One has long needed a magnifying glass to find yield on the fixed-income markets, especially in Europe. This is unlikely to change in the new year, and that mainly owes to central banks. Yields at the short end of the curve will be held close to zero by means of ultralow policy interest rates, and the European Central Bank’s bond-buying spree likewise constrains upside potential for long-term market interest rates. Meanwhile, bondholders even in the USA are no longer receiving much compensation for taking on risks, though bonds there haven’t yet become an interest-free risk (like they have in Europe). On both sides of the Atlantic, whoever wants to pocket more interest has to climb higher up the risk ladder.

Bonds from less creditworthy companies in the US high-yield segment are still offering a premium of 4 percentage points over government bond yields at the moment. But bonds are largely unattractive from more than just a return perspective. Their function as a stabilizer in investor portfolios is also increasingly in question. Since long-term bond yields hardly have any room left to move lower, the upside potential for bond prices is constrained in the next upleg, whether it’s sparked by an economic downturn or simply by a bout of hiccups on the equity markets. Bonds will hardly be able to offset the share-price drawdowns in such an event. The bottom line here is that fixed-income securities next year will continue to be more of a necessary evil that should be held as sparingly as possible in portfolios. This makes it all the more important to give consideration to alternative assets.

 

Financial-market forecasts always entail considerable uncertainty, especially in currency trading, which is occasionally dubbed the “ultimate speculative discipline”.

Alternative assets: Key portfolio components

With a gain of around 20%, gold this year was not just a diversifying portfolio component, but also quite a profitable one even though the yellow precious metal has been in a protracted correction since late summer. Gold appears to have lost some allure lately in the face of vaccine elation, economic optimism and mildly rising real interest rates. But the longer-term drivers of the bull market in gold remain intact. Those drivers include sustained monetary policy accommodation from central banks and the prevailing dearth of decent investment alternatives, which have led to low opportunity costs for holding gold and correspondingly high investor demand for the yellow metal.

Moreover, demand for gold jewelry in the emerging economies of Asia could rebound in 2021. On balance, investors should aim for at least a neutral gold allocation in the new year. To a similar extent, real estate should also be a constituent part of a balanced portfolio. The arguments in favor of “concrete gold” are akin to the rationale for investing in the yellow precious metal. In the face of negative-yielding government bonds and a lack of investment alternatives, real estate funds remain attractive despite their relatively high premiums to net asset value in historical comparison. Hedge funds are also worth considering in the alternative assets class. Even though in the past they have seldom lived up to their reputation of being a source of returns uncorrelated with (equity) markets – judging by the performance of broad hedge fund indices – some individual hedge fund products may nonetheless very well be compelling. But it all depends on picking the right ones – selectivity is the key.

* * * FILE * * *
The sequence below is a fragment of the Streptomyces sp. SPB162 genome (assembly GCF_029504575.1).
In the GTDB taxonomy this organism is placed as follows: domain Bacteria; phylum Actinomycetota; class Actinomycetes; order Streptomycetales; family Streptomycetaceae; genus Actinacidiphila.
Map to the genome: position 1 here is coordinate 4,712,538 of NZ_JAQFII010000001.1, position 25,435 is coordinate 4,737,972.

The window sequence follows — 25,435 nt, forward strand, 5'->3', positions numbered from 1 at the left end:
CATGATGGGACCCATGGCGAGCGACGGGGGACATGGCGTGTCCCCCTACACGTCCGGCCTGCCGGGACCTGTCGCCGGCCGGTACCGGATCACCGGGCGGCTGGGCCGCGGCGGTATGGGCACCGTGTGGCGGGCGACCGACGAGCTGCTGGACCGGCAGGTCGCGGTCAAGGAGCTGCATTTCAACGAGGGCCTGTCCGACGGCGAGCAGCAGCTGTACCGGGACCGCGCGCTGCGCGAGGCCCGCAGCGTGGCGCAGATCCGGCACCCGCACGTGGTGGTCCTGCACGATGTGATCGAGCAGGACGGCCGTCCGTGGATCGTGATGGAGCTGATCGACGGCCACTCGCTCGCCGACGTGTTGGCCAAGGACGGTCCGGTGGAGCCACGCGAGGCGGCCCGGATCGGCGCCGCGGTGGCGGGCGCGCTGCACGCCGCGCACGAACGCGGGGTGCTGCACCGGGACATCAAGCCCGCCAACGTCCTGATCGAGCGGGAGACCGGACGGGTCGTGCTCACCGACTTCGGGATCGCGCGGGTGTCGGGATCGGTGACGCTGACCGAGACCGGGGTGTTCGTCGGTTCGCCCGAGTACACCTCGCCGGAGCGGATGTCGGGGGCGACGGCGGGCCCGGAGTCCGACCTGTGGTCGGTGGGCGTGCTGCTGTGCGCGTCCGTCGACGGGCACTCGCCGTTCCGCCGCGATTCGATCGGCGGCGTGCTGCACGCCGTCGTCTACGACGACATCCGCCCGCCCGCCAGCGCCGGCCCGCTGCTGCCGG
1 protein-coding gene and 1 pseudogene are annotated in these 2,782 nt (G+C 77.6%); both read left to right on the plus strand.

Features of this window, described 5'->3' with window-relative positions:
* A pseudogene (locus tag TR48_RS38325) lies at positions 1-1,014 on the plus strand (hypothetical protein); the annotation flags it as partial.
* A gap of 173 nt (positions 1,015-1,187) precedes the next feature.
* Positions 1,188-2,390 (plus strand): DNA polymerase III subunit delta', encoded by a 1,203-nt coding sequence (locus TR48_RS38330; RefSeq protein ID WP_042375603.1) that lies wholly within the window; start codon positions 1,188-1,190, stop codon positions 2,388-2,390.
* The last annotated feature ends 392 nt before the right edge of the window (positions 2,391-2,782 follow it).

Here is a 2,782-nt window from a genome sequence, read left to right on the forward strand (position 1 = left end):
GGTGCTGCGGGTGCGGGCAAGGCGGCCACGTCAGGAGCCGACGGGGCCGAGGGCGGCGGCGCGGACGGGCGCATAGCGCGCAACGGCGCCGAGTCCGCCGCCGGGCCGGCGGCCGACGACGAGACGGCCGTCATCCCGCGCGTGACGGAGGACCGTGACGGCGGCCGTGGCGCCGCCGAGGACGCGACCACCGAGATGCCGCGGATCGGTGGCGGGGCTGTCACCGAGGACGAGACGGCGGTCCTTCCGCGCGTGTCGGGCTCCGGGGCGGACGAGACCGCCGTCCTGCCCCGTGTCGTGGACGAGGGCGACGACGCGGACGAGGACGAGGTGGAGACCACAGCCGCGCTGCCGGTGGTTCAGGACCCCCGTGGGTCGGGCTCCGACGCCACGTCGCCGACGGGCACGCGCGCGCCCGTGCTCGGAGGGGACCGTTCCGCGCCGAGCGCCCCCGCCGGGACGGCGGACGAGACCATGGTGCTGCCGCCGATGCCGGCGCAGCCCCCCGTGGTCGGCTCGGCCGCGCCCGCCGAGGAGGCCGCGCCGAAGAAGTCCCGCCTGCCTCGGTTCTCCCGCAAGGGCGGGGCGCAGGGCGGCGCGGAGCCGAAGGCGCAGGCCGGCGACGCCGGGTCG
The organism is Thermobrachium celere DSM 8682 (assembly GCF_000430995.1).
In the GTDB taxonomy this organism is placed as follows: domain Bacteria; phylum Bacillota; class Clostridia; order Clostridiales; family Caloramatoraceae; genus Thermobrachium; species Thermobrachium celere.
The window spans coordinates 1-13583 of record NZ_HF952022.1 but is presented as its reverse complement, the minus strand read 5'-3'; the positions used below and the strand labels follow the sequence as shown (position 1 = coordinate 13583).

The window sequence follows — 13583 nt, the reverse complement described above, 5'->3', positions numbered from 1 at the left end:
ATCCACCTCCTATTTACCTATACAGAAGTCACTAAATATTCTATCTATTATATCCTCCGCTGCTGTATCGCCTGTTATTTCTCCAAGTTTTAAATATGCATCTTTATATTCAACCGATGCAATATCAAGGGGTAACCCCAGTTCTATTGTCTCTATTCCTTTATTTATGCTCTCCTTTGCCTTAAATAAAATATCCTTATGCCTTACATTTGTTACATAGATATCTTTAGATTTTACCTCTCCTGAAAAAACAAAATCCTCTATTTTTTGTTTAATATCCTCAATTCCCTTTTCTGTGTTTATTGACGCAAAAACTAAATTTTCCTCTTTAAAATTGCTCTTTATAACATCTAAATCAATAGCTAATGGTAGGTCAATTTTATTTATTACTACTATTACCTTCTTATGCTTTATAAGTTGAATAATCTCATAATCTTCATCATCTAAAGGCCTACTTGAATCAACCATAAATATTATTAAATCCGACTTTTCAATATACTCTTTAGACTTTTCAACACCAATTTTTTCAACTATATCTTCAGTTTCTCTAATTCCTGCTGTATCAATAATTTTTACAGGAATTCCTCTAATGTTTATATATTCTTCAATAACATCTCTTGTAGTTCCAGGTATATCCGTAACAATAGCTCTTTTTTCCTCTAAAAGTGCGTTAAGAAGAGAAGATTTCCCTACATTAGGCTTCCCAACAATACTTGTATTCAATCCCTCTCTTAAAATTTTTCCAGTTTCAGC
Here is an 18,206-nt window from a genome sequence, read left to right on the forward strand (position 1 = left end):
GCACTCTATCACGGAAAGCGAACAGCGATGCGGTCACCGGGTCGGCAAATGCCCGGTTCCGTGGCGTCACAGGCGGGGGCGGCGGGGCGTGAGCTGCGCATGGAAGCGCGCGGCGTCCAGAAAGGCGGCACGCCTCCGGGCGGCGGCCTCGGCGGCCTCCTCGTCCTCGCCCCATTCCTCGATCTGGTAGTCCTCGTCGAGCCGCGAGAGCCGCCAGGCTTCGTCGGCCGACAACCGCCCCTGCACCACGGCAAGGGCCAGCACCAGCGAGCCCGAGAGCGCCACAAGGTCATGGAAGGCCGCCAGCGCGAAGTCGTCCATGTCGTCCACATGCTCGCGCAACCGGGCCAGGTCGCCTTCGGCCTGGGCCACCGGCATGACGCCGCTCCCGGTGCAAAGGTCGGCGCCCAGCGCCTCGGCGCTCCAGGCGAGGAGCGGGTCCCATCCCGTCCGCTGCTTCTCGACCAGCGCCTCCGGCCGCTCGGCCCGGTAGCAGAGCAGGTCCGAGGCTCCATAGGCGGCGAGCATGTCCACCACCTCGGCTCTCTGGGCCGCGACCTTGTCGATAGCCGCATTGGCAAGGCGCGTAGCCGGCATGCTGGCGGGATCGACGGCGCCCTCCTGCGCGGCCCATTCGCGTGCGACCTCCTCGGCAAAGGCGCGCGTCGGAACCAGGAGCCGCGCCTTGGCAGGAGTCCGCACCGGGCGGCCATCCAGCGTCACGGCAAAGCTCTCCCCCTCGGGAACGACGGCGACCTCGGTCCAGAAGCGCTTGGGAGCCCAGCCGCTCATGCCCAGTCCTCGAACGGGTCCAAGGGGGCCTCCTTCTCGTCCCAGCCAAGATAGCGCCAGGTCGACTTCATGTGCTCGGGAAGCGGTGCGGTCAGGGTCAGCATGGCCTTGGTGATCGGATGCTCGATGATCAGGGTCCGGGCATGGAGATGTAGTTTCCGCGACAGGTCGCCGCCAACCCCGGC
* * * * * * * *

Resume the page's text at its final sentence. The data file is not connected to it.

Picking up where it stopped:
Currencies: Eu(ro)phoria

The US dollar was one of the big losers in the outgoing year. The US dollar index has shed more than 5% of its value year-to-date. The majority of currency analysts are currently in agreement that the greenback will tumble further in 2021. The towering government debt in the USA and the dollar’s weak technical backdrop are indeed uninspiring at the moment. But the picture really doesn’t look much better for the euro either, at least with regard to its underlying fundamentals. The market’s current optimism about the euro is evidenced in part by the big bets that have been placed on futures markets on it continuing to climb higher. But whether that optimism is actually justified remains to be seen in the new year. Financial-market forecasts always entail considerable uncertainty. This especially goes for currency trading, which is occasionally dubbed the “ultimate speculative discipline”, where making the right calls just 55% of the time is already considered a remarkable feat.

We therefore are abstaining from making pinpoint exchange-rate projections, even for the closely watched EUR/USD currency pair. But with somewhat greater conviction we can assert that the Swiss franc looks destined to stay a relatively strong currency in 2021 because its strength during the year of the coronavirus stemmed from more than just weak world economic activity or nervousness on the financial markets. As recent weeks have shown, the franc isn’t a currency that only has legs when markets are in risk-off mode. Switzerland’s large current-account surplus, its comparatively small government debt load and the narrow interest-rate differential make the Swiss franc an attractive currency in both good and bad times, and this is unlikely to change for the time being.

 

Oliver Hackel, CFA Macro and Investment Strategy, Behavioral Finance and Technical Analysis